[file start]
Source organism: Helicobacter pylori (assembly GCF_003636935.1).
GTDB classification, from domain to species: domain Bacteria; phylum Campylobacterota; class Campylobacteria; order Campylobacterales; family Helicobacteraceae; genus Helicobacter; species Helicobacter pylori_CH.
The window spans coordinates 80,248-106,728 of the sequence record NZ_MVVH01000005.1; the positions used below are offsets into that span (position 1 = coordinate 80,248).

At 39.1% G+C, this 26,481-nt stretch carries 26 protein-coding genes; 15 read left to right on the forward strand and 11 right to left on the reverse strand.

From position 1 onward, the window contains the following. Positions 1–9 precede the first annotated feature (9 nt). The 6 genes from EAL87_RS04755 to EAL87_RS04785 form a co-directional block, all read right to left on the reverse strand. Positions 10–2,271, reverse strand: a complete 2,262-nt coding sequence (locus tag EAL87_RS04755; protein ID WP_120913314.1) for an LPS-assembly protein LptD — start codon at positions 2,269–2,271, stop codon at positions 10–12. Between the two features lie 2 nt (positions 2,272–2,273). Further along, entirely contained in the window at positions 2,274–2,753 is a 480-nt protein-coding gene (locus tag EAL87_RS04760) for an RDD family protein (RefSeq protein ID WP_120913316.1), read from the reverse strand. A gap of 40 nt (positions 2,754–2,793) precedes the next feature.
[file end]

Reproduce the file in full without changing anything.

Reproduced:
Source organism: Helicobacter pylori (assembly GCF_003636935.1).
GTDB classification, from domain to species: domain Bacteria; phylum Campylobacterota; class Campylobacteria; order Campylobacterales; family Helicobacteraceae; genus Helicobacter; species Helicobacter pylori_CH.
The window spans coordinates 80,248-106,728 of the sequence record NZ_MVVH01000005.1; the positions used below are offsets into that span (position 1 = coordinate 80,248).

At 39.1% G+C, this 26,481-nt stretch carries 26 protein-coding genes; 15 read left to right on the forward strand and 11 right to left on the reverse strand.

From position 1 onward, the window contains the following. Positions 1–9 precede the first annotated feature (9 nt). The 6 genes from EAL87_RS04755 to EAL87_RS04785 form a co-directional block, all read right to left on the reverse strand. Positions 10–2,271, reverse strand: a complete 2,262-nt coding sequence (locus tag EAL87_RS04755; protein ID WP_120913314.1) for an LPS-assembly protein LptD — start codon at positions 2,269–2,271, stop codon at positions 10–12. Between the two features lie 2 nt (positions 2,272–2,273). Further along, entirely contained in the window at positions 2,274–2,753 is a 480-nt protein-coding gene (locus tag EAL87_RS04760) for an RDD family protein (RefSeq protein ID WP_120913316.1), read from the reverse strand. A gap of 40 nt (positions 2,754–2,793) precedes the next feature.